Big Audio Dynamite, Roseland, 4-19-11


I completely admit: I paid $75 (that’s with all the fees) to see Mick Jones. I didn’t care what he was going to do, but at least (unlike with the Gorillaz) I knew and liked Big Audio Dynamite and I was tired of kicking myself for missing the Mescaleros when I could have seen them and figuring a Clash reunion would happen one day and then one December morning I get off the plane from Seattle and my phone buzzes nonstop for 15 minutes and that was the end of that.

So I paid $75 to see Mick Jones and was completely okay with that–except that BAD were utterly fantastic.

Roseland at 7:15 was empty. The rail in front of the speaker stack beckoned. I could have never survived an entire show even off to the side on the rail in Clash days, but I wasn’t the only gray haired old lady on the rail and the center, where the pit would be, was full of balding grey heads, some with their teenage kids, all of whom had the awkward BAD trucker cap (sold at the merch stand) perched on their head. I figured I would be safe, although I put my hair up and stashed my phone and my camera as though I was going into battle. Three songs in I realized it would be fine. (It was probably the most pleasant concert experience I have ever had at Roseland. Go figure.) People danced. No one moshed. No one was a jerk.

There was no opening band, just a DJ set for an hour. After a few songs, I commented: “This isn’t much of a DJ, this is my iPod.” “No, it’s not even your iPod, it’s the 1st Wave station on Sirius.” But it’s not like that was a bad thing, it was just that I expected to get some old compadre of Mick or Don who used to spin the wheels of steel up in Hunts Point back in the day.

BAD were onstage a few minutes after nine, Mick clad in a black suit and a white shirt, with a hat that wouldn’t be out of place in Southside Williamsburg. He knew it, too, because the first words out of his mouth were “Happy Passover,” and then he promptly broke out into giggles. Things I didn’t expect: Mick Jones to have a shit-eating grin on his face the whole time.

Other things I didn’t expect: how completely ROCKING the band would be. This band was solid. This band was rehearsed. This band was tight. There was no need to grant them an indulgence on the part of loyalty or nostalgia. By the time the set ended an hour and 20 minutes later, it was one of the quickest 80 minutes of music I have experienced in a long, long time. If you skipped the show because you thought it would cheapen your memories, bad call.

I didn’t watch the Coachella set because it was late and because I didn’t want to be totally spoiled for tonight. I think we got a better set, at least on paper – closer to the structure of their UK sets earlier this year. I appreciated the structure of the main set – we had “Medicine Show” and “BAD” and “Just Play Music” and “Come On Every Beat Box” and others, with your “Bottom Line,” “E=MC2” and “Rush” at the end, like proper encores. Joe was invoked. Paul was mentioned. Mick talked and joked and smiled and smiled some more and hammed it up for the cameras. I confess I was looking for some of the old Mick gallop, there was a little bit still there and it came out towards the end and it was enough to spark the memories again. The encores were full on dancing, clapping, hands in the air, singing along, bouncing up and down. They screwed up a little bit into “E=MC2” and Mick just laughed, stopped, waited for Don to rewind and then started over.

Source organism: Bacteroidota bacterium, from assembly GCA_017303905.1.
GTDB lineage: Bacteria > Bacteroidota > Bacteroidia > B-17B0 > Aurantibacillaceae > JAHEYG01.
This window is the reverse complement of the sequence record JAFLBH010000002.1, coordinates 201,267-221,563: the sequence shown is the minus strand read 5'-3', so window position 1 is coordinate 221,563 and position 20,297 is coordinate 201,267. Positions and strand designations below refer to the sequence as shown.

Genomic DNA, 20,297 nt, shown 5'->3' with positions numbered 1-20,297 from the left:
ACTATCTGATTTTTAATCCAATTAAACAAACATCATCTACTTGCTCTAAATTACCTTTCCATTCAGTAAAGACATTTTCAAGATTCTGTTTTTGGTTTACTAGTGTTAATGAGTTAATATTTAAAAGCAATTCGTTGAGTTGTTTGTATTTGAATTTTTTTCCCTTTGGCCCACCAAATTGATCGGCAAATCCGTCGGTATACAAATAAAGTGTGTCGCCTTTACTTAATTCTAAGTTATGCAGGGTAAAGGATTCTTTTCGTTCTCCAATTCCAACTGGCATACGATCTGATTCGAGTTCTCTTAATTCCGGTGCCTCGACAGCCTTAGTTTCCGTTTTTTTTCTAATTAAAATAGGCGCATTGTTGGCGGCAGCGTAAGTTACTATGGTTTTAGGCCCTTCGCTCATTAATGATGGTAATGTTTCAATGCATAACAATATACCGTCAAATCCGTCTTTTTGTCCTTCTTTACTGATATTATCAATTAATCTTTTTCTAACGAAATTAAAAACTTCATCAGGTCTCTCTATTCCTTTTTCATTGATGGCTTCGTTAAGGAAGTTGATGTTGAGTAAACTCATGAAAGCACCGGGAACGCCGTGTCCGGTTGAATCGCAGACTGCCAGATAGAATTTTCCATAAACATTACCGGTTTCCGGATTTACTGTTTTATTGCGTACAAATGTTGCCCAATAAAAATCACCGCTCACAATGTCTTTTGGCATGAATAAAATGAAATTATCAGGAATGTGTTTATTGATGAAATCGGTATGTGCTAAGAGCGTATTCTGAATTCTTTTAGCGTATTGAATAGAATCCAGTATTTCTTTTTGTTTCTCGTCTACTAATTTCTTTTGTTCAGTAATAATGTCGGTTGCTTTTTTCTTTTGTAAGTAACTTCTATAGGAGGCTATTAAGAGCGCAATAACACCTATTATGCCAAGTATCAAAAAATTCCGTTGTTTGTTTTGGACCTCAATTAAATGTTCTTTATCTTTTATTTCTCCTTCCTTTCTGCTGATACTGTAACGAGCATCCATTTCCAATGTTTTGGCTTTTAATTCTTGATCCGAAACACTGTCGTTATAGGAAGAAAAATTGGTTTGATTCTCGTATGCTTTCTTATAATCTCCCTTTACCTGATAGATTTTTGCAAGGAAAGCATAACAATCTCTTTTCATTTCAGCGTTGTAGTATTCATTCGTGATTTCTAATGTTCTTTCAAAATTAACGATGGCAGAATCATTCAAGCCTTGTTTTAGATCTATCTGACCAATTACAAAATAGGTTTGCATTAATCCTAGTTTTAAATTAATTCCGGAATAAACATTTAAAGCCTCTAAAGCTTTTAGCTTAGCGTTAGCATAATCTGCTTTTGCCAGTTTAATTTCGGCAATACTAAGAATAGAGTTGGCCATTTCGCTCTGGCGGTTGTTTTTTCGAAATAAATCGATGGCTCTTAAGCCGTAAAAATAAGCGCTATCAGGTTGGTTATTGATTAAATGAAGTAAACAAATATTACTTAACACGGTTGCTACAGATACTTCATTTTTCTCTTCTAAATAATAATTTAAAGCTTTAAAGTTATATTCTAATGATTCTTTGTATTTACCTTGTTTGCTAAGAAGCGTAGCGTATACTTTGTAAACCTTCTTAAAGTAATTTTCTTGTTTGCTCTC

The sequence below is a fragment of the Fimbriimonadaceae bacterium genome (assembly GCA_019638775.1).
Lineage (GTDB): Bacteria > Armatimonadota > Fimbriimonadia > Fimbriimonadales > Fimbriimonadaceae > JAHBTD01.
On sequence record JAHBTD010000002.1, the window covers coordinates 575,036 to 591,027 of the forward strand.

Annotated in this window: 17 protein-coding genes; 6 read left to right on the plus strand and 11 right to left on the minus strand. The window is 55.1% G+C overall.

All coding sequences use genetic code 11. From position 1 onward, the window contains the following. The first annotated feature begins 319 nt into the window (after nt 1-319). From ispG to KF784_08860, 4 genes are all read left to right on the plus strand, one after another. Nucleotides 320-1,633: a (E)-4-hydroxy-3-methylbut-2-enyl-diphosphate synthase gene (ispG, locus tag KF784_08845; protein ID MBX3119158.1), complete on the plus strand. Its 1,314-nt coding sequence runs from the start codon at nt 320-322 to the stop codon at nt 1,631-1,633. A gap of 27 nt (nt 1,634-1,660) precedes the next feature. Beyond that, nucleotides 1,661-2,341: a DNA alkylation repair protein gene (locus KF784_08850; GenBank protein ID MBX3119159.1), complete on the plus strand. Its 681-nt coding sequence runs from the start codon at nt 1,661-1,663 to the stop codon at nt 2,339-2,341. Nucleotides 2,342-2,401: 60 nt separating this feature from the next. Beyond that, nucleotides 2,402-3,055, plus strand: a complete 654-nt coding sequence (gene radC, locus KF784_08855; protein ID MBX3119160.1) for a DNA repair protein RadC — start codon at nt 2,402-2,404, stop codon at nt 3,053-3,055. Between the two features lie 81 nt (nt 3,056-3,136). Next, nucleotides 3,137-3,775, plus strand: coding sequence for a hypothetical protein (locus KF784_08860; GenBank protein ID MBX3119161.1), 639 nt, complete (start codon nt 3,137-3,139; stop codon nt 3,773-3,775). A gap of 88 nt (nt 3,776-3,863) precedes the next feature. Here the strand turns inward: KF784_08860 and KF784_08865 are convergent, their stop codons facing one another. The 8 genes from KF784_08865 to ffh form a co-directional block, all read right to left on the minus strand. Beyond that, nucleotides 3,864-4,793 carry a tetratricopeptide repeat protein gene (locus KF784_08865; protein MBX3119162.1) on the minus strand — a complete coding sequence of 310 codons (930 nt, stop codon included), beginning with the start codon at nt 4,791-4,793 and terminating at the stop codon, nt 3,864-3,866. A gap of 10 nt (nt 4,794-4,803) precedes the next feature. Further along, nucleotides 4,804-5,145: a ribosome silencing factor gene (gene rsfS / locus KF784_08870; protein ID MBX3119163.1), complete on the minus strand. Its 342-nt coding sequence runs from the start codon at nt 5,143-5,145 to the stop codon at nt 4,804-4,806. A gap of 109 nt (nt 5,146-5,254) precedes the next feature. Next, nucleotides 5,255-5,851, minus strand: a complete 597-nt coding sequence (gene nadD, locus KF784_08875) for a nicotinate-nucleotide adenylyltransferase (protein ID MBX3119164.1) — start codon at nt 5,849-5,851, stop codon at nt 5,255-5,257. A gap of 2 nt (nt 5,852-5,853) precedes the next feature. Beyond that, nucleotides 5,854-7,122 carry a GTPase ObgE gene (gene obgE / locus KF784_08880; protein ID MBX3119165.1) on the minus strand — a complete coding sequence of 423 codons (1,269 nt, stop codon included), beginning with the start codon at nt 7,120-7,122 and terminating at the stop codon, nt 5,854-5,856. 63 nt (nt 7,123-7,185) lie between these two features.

He sang well, he played guitar well (although you could tell how much more he relished having the Les Paul over the Tele, at the end when he picked it up for “Rush”, talking about bringing out the heavy metal), the rest of the band was spot on, happy, focused, more than competent. I never got to see B.A.D. because I was abroad during the time they actually toured the US in the 80s. I think they are better now in some ways, at least based on videos I’ve seen in the past.

I was way on overdrive for this show, couldn’t eat dinner, heart beating fast as I walked up Broadway towards the venue. The trip down memory lane with the pre-show DJ set didn’t help. But the avalanche of memories when Mick walked into the spotlight was unexpected. I have my Clash stories. I have told them. I didn’t realize how many others were still lurking in the corners of my brain. I tried once to explain to someone that the Clash taught me about history, the Clash taught me that there was more to reggae than Bob Marley, the Clash taught me to not be afraid of hip hop. That is a very brief and unworthy summary, but it is some of it. The first punk rock shirt I wore to high school was a Clash shirt. (And before you say “So what” that was the kind of thing that got you ‘accidentally’ shoved into a locker in 1980.)

This was a crowd in which people talked to each other, or at least more than they do these days, because everyone has a phone. But in the 80s you talked to people you met at shows because that was the only way you were ever going to meet more people who liked the same music that you did, unless you talked to someone in a record store or you saw someone wearing a shirt. No one asked you what message board you were on and how many posts you had. You introduced yourself by your name and where you were from and what bands you liked. I miss those days.

I’d like to see these gentlemen make more music, take this band to more than four shows in the US – although Roseland was nowhere near sold out, so part of me wonders who still cares? Who still remembers? Well, fuck it, I do, and that’s enough.


Shameless self-promotion about my novel coming out this summer